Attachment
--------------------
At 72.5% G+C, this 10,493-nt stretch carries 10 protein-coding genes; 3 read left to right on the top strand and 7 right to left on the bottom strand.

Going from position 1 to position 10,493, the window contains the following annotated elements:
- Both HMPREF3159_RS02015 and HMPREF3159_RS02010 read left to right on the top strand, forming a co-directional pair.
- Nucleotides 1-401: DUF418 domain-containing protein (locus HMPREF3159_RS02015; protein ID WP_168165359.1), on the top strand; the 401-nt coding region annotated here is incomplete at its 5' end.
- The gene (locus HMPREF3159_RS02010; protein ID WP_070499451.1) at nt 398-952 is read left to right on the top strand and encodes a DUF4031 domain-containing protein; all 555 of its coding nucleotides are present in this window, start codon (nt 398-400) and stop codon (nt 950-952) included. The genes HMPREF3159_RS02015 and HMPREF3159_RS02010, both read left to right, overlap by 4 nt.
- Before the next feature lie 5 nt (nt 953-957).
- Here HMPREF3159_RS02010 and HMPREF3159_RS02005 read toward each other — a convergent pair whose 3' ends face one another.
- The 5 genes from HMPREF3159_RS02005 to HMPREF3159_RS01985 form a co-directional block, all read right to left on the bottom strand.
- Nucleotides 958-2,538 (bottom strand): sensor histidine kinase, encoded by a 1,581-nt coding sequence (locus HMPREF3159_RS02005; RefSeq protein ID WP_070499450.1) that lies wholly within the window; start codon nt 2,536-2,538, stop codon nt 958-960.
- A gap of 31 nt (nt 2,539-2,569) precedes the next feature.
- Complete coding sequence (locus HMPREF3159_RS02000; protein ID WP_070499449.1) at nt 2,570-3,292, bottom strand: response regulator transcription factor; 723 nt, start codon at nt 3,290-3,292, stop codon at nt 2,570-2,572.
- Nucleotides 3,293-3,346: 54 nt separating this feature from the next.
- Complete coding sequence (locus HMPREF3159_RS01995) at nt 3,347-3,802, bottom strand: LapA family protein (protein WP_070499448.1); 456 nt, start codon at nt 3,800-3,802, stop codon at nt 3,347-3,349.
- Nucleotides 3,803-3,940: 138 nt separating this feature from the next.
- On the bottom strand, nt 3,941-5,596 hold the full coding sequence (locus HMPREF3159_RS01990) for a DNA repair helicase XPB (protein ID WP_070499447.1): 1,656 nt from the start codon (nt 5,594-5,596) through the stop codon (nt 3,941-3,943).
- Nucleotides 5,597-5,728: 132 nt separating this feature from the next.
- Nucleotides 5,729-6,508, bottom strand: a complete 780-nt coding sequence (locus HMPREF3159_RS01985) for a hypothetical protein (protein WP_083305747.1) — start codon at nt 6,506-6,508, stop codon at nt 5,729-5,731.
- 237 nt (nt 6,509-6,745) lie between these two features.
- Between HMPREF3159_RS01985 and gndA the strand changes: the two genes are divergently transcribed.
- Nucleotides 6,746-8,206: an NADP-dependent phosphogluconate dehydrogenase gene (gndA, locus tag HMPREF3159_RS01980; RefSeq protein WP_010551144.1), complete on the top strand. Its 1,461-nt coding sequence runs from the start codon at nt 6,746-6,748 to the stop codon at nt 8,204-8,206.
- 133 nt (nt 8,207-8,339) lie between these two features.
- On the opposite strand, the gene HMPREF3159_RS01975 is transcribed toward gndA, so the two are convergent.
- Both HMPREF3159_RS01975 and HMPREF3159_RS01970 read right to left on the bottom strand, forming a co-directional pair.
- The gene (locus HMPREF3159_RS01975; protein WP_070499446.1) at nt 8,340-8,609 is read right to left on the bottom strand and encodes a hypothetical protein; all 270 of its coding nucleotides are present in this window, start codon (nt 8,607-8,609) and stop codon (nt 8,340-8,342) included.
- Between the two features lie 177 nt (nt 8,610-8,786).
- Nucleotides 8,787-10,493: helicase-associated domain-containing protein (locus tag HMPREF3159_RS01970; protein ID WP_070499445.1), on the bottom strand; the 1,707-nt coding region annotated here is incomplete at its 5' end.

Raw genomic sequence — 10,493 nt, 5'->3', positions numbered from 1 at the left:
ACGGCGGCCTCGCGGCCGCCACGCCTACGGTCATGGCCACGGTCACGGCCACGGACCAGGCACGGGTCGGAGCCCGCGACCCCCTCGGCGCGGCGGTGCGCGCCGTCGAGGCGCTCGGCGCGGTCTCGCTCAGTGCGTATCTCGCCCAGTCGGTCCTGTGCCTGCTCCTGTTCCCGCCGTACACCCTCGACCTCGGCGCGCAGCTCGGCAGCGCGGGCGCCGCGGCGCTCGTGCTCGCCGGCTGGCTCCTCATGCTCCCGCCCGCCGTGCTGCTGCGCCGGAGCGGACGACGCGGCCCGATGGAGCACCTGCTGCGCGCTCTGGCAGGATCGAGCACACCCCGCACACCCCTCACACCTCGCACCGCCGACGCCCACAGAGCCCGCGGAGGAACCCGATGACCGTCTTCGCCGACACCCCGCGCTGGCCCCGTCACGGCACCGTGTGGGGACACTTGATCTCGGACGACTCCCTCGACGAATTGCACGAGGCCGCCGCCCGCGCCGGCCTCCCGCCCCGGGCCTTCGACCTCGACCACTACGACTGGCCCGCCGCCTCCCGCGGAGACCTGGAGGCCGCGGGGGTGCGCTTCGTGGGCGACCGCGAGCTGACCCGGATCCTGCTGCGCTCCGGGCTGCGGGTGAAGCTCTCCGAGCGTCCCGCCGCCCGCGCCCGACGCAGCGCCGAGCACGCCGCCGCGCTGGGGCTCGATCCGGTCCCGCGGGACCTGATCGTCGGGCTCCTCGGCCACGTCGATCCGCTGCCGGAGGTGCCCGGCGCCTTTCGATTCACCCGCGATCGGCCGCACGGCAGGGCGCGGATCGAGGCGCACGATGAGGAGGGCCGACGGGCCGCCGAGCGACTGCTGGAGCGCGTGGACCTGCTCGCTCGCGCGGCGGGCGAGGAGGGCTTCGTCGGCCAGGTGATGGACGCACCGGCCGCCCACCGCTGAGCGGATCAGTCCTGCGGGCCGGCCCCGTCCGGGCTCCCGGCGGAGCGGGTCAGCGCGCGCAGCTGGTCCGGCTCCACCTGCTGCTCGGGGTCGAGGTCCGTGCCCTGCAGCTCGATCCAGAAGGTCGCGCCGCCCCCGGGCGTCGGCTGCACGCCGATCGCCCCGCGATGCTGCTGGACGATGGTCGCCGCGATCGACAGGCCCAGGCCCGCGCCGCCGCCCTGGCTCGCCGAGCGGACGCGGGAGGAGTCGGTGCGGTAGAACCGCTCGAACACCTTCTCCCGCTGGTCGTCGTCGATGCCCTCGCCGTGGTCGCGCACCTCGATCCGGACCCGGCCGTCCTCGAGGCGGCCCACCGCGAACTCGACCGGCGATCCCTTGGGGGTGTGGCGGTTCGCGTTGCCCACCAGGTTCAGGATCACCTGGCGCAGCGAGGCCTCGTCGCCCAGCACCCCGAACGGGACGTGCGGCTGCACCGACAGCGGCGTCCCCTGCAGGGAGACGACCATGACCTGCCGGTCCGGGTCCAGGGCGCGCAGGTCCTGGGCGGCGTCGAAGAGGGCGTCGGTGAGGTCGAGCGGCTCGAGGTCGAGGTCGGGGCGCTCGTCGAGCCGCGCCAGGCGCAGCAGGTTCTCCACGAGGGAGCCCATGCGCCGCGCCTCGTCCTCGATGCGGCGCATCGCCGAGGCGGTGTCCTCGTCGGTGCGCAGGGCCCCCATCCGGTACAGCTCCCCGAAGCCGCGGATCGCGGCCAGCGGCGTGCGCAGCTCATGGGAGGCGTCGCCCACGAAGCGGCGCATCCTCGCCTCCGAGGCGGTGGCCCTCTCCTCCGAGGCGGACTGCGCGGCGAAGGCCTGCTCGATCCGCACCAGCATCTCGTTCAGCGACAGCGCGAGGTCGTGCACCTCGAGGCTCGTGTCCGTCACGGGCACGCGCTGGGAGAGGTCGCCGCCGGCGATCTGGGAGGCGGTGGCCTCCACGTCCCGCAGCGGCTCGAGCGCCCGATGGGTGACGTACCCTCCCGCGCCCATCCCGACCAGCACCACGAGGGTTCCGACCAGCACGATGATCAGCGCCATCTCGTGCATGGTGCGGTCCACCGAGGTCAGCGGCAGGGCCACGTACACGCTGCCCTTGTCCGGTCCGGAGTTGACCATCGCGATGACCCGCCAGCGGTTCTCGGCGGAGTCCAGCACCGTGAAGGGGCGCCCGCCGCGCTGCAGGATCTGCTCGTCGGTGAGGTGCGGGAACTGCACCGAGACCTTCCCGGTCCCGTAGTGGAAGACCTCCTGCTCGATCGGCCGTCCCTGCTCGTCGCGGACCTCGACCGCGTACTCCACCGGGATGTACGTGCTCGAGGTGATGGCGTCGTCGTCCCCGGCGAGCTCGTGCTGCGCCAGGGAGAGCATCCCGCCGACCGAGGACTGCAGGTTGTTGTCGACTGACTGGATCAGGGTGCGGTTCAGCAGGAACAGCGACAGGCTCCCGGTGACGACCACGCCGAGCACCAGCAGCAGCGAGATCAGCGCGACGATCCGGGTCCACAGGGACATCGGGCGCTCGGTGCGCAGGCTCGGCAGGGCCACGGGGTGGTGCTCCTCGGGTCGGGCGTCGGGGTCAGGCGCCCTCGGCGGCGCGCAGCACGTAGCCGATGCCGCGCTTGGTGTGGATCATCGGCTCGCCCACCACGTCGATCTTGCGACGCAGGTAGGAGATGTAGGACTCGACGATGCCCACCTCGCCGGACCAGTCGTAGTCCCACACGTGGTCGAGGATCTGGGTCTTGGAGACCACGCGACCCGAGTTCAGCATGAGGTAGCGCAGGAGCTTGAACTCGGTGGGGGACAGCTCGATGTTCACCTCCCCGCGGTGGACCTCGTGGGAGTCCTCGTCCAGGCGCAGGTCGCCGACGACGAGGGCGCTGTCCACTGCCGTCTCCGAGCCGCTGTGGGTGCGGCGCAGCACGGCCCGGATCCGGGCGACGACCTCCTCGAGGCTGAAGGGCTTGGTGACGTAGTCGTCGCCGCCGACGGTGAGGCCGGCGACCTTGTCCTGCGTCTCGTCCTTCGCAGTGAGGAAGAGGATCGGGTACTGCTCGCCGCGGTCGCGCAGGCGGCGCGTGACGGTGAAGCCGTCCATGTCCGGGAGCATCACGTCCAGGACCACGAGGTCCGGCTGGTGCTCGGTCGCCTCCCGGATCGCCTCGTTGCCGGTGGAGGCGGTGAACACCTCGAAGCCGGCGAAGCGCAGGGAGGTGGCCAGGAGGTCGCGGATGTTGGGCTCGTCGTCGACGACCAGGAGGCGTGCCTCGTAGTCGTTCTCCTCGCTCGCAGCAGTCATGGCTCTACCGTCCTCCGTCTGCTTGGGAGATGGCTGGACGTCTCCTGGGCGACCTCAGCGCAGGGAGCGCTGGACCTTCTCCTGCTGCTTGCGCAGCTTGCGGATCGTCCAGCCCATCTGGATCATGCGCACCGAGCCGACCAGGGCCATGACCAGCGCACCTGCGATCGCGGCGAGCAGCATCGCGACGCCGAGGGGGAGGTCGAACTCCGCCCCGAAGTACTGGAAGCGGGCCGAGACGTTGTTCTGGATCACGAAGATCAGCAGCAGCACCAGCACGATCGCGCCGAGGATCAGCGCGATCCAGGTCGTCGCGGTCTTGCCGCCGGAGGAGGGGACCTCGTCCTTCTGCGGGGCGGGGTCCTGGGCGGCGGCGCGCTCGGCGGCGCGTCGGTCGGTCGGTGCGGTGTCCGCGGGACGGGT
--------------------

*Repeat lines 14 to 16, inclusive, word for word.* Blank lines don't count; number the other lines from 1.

- Nucleotides 3,803-3,940: 138 nt separating this feature from the next.
- On the bottom strand, nt 3,941-5,596 hold the full coding sequence (locus HMPREF3159_RS01990) for a DNA repair helicase XPB (protein ID WP_070499447.1): 1,656 nt from the start codon (nt 5,594-5,596) through the stop codon (nt 3,941-3,943).
- Nucleotides 5,597-5,728: 132 nt separating this feature from the next.